Go to  Advanced Search

Non-singlet sectors of the c=1 matrix model with connections to two dimensional string theory

Show full item record

Files in this item

Files Size Format Description   View
ubc_2012_fall_rabideau_charles.pdf 468.4Kb Adobe Portable Document Format   View/Open
Title: Non-singlet sectors of the c=1 matrix model with connections to two dimensional string theory
Author: Rabideau, Charles
Degree Master of Science - MSc
Program Physics
Copyright Date: 2012
Publicly Available in cIRcle 2012-10-17
Abstract: The goal of this thesis is to study non-singlet sectors of the c=1 matrix model in order to determine their connection with string theory in two space-time dimensions. It is well understood that the singlet sector of this matrix model is related to the closed string sector of the string theory. The adjoint sector has been connected to long strings stretching from an FZZT brane at infinity. The goal is to find a sector which includes a large number of these long strings which condense to form an FZZT brane in line with a proposal due to Gaiotto. Sectors corresponding to symmetric and antisymmetric tensor products of the fundamental and antifundamental representation of the U(N) symmetry of the matrix model are studied. Partition functions of the matrix model with a harmonic oscillator potential as well as bases for the Hilbert spaces are found for all these sectors. The first two representations are studied using a collective field approach with the inverted oscillator potential applicable to the c=1 model and are found to contain large numbers of long strings which form a free bosonic gas in the large N limit and so do not condense. On the other hand, in the third sector the degrees of freedom are fermionic and a shift in the ground state energy is found in the harmonic oscillator potential, which points to the existence of a Fermi sea and the condensation of the long strings. A collective field that can be used to study this sector is proposed and the technical difficulties presented by the study of this sector are discussed, but its study is left for future work.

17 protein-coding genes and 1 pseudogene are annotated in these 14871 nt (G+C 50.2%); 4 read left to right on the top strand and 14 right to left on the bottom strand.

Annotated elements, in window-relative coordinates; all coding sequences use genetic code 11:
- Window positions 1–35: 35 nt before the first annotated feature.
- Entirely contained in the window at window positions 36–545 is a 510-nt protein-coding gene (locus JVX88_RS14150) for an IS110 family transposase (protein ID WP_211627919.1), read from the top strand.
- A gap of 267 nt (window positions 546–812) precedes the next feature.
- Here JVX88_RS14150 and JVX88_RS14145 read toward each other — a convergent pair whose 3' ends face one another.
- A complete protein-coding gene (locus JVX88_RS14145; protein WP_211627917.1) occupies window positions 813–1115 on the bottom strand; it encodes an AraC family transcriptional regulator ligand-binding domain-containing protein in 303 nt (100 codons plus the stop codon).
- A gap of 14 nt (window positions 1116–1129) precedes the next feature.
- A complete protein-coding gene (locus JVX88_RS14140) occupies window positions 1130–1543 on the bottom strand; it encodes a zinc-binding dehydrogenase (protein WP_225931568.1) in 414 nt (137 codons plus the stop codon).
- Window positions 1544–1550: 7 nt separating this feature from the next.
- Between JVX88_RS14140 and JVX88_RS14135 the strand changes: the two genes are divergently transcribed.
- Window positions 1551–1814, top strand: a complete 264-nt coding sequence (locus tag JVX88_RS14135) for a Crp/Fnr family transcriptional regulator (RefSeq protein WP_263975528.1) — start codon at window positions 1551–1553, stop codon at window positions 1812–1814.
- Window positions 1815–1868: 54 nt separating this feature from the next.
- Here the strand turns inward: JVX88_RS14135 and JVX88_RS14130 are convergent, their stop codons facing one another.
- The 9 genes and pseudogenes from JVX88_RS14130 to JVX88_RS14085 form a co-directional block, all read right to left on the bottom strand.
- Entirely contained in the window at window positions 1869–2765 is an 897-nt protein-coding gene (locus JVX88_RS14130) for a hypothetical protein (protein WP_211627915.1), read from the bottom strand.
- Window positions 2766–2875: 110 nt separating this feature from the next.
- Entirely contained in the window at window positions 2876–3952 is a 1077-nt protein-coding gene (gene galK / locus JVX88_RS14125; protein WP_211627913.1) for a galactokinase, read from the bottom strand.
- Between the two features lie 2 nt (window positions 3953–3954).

URI: http://hdl.handle.net/2429/43445
Scholarly Level: Graduate

This item appears in the following Collection(s)

Show full item record

All items in cIRcle are protected by copyright, with all rights reserved.

UBC Library
1961 East Mall
Vancouver, B.C.
Canada V6T 1Z1
Tel: 604-822-6375
Fax: 604-822-3893